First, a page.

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A forty-year-old self-cutting workaholic abandons everything she knows for a stripper with a death wish. Both lives change, only one ends.

Scar Tissue is a psychological noir novel that stunningly brings to life a world others dare not dream of. This is a vivid and memorable portrayal of desire as seen through the eyes of two women with dark hearts and very different goals who cross paths at critical moments in their lives. The power of their hopes and despair, their weaknesses and strengths are a testament to the yearning that resides inside all of us.


Jeffery Hess recently spent some time with The Big Thrill discussing his latest thriller, SCAR TISSUE:

Which took shape first: plot, character, or setting?

This book began with the simple question of “How’d you get this scar?”

In my head, I heard a female voice ask that question. I pursued it and found Abby asking and Dylan on the other end of that scar. I dove head-first into it, which was a wild ride, but it took a lot of time and many drafts to learn what these women were all about.

Jeffery Hess

What was the biggest challenge this book presented? What about the biggest opportunity?

The shocking and graphic content of Dylan’s yearly ritual was a serious challenge from the onset. But that precipitating question compelled me to forge ahead.

Another challenge was writing two female characters. The writing was tricky to pull off with any semblance of authenticity considering the gender differences. But that’s where the biggest opportunity is. Though early responses have been positive, there are some readers out there today who believe lines such as gender and race shouldn’t be crossed by writers. I fully disagree with such arbitrary limitations on any kind of art.

Was there anything new you discovered, or that surprised you, as you wrote this book?

I was surprised this book became about two issues I’d never considered before writing it: self-harm, also known as non-suicidal self-injury, and the Right to Die movement. The research I did into both issues moved me and made me think more deeply about preconceived notions. I never expected to write about two women facing them, but that initial question set the course.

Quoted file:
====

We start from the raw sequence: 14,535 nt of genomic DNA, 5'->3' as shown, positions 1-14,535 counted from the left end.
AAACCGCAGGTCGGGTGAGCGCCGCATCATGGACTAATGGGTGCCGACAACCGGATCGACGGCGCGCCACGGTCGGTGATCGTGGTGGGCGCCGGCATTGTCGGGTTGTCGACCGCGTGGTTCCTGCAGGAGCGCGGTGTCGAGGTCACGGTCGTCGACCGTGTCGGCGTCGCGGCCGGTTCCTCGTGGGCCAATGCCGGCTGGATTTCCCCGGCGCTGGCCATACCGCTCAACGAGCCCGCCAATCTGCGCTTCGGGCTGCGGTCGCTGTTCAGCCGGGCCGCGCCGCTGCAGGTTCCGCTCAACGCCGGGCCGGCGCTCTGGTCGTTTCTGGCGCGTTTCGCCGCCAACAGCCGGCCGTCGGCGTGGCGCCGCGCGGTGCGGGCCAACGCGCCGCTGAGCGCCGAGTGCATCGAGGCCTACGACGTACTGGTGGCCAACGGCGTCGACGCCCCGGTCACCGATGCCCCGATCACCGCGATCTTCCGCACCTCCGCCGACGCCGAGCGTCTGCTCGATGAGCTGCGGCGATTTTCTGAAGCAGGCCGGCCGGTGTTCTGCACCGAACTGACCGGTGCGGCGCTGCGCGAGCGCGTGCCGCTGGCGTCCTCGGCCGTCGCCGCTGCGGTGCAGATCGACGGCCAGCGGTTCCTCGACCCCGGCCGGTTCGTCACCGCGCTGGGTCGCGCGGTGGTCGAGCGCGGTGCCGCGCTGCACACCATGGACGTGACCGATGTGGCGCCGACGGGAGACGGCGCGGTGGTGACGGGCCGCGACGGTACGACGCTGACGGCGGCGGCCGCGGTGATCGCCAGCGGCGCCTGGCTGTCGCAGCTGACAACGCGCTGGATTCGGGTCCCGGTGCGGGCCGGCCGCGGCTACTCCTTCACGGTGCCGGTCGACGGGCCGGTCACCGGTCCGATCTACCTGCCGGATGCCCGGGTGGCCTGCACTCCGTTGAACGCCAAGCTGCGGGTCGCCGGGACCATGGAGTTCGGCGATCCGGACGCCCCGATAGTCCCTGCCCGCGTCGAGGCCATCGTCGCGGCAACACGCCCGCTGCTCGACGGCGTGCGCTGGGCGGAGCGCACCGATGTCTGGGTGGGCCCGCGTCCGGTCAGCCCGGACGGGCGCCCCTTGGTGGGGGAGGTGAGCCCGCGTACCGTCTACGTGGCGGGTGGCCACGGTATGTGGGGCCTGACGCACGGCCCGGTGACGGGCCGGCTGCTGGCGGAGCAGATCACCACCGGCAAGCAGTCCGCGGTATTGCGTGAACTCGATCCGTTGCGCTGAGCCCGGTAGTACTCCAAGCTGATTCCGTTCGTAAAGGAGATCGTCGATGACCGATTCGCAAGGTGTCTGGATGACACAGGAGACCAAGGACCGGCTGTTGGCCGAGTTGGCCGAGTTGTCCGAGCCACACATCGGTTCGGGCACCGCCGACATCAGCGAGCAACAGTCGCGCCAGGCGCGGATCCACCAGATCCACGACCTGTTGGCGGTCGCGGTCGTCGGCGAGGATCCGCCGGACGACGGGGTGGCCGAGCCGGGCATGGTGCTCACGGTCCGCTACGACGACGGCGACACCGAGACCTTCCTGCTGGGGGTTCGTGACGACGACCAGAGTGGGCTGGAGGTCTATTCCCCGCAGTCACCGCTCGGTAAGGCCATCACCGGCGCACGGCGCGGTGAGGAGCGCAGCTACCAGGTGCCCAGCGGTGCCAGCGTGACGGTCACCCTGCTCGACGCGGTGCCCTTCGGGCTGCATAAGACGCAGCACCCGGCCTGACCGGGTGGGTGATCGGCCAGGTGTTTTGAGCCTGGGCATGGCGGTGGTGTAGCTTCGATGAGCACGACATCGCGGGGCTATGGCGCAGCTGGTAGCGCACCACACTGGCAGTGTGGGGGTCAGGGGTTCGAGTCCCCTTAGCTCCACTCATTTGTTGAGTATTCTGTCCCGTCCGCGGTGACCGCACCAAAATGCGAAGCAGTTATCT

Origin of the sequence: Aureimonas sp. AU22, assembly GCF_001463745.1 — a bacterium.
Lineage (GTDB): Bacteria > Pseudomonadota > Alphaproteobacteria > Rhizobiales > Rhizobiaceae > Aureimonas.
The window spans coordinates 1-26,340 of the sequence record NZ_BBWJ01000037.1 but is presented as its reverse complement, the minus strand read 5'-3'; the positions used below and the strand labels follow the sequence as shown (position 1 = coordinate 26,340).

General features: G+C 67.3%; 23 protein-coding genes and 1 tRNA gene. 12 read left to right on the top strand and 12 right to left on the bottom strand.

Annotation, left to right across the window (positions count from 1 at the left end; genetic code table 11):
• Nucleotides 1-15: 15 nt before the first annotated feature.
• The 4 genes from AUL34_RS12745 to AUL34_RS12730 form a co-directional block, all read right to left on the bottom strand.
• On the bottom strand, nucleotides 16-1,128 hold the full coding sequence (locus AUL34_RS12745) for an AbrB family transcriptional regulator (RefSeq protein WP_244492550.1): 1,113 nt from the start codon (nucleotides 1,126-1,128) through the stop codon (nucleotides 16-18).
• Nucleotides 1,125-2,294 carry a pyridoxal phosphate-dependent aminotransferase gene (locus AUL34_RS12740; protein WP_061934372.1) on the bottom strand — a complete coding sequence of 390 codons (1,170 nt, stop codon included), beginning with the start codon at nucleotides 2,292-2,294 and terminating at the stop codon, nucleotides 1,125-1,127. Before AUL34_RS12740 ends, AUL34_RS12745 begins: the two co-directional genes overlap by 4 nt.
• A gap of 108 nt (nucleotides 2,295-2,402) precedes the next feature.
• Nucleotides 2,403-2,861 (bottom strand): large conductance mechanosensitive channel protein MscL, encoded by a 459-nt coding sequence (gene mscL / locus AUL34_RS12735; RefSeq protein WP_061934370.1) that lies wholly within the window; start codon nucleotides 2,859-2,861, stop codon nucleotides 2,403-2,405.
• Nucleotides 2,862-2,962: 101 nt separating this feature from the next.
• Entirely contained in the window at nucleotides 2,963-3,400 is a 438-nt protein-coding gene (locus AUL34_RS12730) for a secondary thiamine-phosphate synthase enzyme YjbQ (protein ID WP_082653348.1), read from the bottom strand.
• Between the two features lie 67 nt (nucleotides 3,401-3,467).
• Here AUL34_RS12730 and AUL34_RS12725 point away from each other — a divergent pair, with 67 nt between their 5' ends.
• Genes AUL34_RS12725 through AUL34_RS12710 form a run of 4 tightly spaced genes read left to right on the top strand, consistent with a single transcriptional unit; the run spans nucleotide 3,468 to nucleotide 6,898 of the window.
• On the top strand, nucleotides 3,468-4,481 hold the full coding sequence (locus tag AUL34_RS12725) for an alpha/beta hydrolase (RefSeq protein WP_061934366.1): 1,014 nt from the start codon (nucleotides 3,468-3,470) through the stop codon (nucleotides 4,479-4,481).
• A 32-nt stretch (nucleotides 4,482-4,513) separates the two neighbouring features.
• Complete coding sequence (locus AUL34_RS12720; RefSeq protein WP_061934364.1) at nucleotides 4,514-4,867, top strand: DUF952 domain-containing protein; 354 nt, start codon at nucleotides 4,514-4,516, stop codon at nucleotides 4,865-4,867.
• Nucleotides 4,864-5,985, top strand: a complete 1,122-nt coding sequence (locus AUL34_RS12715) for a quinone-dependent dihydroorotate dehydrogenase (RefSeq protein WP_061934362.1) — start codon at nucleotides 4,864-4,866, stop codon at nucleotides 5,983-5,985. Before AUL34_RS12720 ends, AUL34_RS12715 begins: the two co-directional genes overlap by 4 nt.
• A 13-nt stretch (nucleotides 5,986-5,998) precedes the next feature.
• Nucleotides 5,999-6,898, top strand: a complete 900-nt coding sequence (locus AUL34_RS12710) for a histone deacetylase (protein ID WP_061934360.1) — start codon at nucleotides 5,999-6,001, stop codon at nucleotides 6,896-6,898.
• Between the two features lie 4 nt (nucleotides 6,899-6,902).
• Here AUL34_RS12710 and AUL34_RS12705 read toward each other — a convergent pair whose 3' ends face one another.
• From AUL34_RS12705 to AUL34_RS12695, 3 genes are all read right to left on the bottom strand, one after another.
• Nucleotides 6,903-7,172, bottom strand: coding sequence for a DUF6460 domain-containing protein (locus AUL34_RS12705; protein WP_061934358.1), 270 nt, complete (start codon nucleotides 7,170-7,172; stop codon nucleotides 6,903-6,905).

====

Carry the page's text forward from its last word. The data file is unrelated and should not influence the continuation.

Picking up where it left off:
What authors or books have influenced your career as a writer, and why?

This could be an extremely long list for many reasons, but in relation to this book, and most of my books, my mind recalled the works of Jim Thompson, James M. Cain, Patricia Highsmith, John D. MacDonald, Elmore Leonard, Chuck Palahniuk, Daniel Woodrell, Richard Lange, John Irving, and Wally Lamb for, among other things, their story structures, their depictions of women, and their intricacies and intensity.

What’s the one question you wish someone would ask you about this book, or your work in general? And please answer the question too!

Q: Is the graphic nature of sex and violence necessary?

A: Yes. I consider realism absolutely necessary in all manner of storytelling. Achieving verisimilitude and evoking empathy does not happen through abstraction. Specific and precise details are what I look for as a reader and what I strive to include as a writer. Warts and all. Unvarnished and unrestrained.



Jeffery Hess is the author of the novels SCAR TISSUE, Roughhouse, Tushhog, Beachhead, and No Salvation, and the short-story collection Cold War Canoe Club as well as the editor of the award-winning Home of the Brave anthologies. He lives and writes in Florida, where he leads the DD-214 Writers’ Workshop for military veterans.

To learn more about the author and his work, please visit his website.

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